The wind was coming up. The galleon moon slid behind a tossing sea of inky clouds. 
I went to bed thinking of the highway man riding the road that looped like 'a ribbon of moonlight, over the purple moor'--and of so many other things.
The wind thrummed and whined against my west window, the red numerals on my clock moved me through the night hours; sleepless, I resigned myself to turning over the scraps tumbling from my ragbag mind.

And still of a winter's night, they say, when the wind is in the trees,
When the moon is a ghostly galleon tossed upon cloudy seas,
When the road is a ribbon of moonlight over the purple moor,
A highwayman comes riding,
A highwayman comes riding, up to the old inn-door. 

[Stanza X from 'The Highwayman by Alfred Noyes]

Friday, January 26, 2024

January Journal [Quiet Days]

Sunday, January 21. Minus 1 F at 7:30 in the morning. Sunshine on snow and a high of 28 F by mid afternoon.  I managed only 1 loop around the meadow. 
Monday morning was more promising: 25 F at 9 a.m. We had errands in town followed by a drive to Somerset to meet family for a meal to celebrate January birthdays--four of them. 
The drive home late in the afternoon was through quiet farm country once we left the city behind. Fields were still snow covered. Arriving home we noticed that the icicles had loosed their hold on the porch overhang.  46 F when I walked at sunset, the snow breaking down, patches of bare ground appearing in the meadow. 

By Tuesday morning rotting snow and slush made walking unpleasant. A flock of juncos bounced about on the mostly bare slope of the west meadow. 

Temps in the 50's on Wednesday and Thursday, sporadic rain, heavy fogs, general gloom.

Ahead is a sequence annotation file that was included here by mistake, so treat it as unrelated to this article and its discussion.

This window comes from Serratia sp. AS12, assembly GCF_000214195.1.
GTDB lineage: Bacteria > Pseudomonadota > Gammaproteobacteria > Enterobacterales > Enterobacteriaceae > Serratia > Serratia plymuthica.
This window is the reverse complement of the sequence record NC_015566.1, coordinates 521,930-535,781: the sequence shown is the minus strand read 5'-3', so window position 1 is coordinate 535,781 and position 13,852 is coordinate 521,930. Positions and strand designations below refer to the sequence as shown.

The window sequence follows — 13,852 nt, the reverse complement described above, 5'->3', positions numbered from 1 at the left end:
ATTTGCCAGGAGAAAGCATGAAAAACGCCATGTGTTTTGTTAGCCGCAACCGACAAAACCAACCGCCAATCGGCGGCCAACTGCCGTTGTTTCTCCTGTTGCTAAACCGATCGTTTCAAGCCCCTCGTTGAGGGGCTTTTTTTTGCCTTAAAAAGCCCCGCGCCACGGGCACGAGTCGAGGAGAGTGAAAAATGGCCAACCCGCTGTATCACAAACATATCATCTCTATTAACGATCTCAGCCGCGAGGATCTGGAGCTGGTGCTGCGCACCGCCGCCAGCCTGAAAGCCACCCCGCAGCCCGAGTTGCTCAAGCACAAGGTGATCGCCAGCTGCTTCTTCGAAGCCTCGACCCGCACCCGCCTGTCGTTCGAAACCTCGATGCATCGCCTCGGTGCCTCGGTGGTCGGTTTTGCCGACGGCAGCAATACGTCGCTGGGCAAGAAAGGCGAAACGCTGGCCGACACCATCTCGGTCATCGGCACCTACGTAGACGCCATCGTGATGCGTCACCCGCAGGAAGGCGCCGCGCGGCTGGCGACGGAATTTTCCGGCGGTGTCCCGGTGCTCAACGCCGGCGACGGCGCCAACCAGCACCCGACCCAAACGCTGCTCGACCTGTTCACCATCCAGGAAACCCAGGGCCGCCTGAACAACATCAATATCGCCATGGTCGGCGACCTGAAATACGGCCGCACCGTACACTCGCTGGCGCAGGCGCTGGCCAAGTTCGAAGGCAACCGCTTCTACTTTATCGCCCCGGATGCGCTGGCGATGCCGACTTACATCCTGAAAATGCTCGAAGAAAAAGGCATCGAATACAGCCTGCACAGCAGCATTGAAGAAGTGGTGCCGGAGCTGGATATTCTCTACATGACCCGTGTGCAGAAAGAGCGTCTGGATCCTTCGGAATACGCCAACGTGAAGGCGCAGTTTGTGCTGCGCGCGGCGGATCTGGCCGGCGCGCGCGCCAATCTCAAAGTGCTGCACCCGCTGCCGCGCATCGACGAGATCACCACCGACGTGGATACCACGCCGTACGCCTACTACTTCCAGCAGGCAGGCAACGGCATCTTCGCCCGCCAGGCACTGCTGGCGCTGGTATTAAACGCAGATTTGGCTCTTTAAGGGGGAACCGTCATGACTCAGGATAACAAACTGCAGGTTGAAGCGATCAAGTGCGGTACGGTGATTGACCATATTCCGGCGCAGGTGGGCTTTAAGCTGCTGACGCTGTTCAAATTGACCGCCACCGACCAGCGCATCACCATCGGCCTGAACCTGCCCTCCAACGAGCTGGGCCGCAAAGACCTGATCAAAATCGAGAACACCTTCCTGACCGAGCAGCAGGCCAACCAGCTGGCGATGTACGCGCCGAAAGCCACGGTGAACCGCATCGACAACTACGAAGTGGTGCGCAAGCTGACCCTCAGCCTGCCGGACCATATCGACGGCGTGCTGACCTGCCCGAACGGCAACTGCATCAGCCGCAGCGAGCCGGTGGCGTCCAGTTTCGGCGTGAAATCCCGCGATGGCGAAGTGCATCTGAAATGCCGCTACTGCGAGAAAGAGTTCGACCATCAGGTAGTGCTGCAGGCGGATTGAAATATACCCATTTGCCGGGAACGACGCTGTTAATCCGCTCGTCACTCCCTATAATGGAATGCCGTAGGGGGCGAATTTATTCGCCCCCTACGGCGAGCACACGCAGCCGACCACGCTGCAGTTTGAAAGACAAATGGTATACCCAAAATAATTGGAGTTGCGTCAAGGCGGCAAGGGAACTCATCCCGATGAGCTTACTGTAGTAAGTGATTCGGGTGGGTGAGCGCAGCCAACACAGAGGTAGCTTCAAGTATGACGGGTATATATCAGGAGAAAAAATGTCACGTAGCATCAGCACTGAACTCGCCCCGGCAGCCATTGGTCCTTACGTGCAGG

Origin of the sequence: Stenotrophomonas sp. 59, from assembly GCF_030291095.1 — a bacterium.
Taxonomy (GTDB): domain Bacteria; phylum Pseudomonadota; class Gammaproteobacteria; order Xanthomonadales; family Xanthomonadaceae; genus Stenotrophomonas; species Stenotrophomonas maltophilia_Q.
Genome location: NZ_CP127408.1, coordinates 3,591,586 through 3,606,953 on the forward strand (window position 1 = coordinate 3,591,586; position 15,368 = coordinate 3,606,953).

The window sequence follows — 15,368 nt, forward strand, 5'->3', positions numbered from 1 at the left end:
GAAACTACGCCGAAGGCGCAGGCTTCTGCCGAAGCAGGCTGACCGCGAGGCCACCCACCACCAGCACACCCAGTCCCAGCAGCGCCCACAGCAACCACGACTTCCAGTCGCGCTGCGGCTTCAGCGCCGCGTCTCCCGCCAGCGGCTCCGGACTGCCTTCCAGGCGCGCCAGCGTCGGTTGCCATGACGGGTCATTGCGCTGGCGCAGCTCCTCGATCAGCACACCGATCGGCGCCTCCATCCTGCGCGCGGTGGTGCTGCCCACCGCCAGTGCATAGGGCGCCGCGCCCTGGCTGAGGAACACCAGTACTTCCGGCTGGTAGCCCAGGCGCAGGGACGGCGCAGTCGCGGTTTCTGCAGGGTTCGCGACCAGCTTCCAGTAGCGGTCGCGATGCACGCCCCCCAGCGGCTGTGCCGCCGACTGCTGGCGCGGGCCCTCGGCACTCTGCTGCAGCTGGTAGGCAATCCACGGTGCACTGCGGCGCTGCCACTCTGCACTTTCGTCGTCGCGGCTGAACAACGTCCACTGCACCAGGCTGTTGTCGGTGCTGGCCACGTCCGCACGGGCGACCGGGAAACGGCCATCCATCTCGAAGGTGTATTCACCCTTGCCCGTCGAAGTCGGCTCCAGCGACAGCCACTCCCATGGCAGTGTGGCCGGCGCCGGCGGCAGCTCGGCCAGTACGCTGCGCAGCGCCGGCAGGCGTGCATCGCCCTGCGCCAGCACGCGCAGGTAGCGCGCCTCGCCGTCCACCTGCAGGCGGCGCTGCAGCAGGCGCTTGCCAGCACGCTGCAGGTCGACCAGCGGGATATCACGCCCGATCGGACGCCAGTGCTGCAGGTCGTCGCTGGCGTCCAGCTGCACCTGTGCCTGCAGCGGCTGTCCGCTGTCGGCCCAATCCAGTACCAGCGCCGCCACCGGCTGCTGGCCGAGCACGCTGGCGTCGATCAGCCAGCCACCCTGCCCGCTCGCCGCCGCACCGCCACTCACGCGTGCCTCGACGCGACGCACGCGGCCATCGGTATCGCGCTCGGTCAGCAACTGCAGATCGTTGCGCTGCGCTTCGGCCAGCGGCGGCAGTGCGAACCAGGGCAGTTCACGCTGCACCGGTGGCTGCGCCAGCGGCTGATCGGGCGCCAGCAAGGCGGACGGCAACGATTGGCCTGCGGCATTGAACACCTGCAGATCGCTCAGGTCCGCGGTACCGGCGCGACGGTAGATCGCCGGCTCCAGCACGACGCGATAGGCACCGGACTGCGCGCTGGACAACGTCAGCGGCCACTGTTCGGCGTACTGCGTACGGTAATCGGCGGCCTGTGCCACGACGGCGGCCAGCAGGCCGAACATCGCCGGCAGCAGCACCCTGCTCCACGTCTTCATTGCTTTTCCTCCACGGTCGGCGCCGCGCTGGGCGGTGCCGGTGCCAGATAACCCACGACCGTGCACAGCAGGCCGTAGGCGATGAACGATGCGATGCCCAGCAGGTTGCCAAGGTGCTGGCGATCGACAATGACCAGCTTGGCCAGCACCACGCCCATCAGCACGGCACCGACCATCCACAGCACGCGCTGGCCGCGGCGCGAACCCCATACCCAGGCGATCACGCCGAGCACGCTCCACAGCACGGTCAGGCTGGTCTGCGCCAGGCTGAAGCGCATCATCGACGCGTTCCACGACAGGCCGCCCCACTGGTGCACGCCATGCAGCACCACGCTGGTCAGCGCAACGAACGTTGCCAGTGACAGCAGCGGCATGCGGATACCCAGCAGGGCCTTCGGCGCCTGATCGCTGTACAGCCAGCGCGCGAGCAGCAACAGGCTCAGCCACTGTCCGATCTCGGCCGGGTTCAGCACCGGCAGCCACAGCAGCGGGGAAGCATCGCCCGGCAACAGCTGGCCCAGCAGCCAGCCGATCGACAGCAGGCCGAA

I walked between showers, the ground squelchy underfoot. I startled a grey squirrel foraging under the hickories at the east boundary fence. 
The first racoon we've seen in months paid a visit to the kibble tray on the porch, bumbling off at speed when I opened the door. 

Today we drove to South Fork for a rather lackluster shopping at the two discount food stores there.
Home again I put together a shepherd's pie, one of J's favorite dinners, then created two carrot cakes, one for us, the other for son-in-law Matt. 

I walked two loops of the meadows while the cakes cooled. There was a different feel and smell to the air, not quite springlike but with a sense of soil and grass released from the punishing cold.

Friday's grey morning skies.

Pale sunlight and clearing skies just before sundown.

Green grass along the lane.

The tattered remains of clematis vines. they will need a hard pruning come spring.

The colors of sunset are welcome after a run of grey and foggy days.

A zoom of the same view.

The results of afternoon baking--to remind me that I did accomplish something domestic!

This week: Reading, writing letters, doing a bit of research on The Scottish Psalter as we are studying the Psalms at church.

A creative endeavor. When snow and cold leaves me housebound I look to what I have on hand.
Gina previously admired this length of heavy decorator cotton, the satin lining fabric had languished in my stash for a number of years.

Gina likes a variety of throws for sofa and chairs, and is pleased with this one as a birthday gift.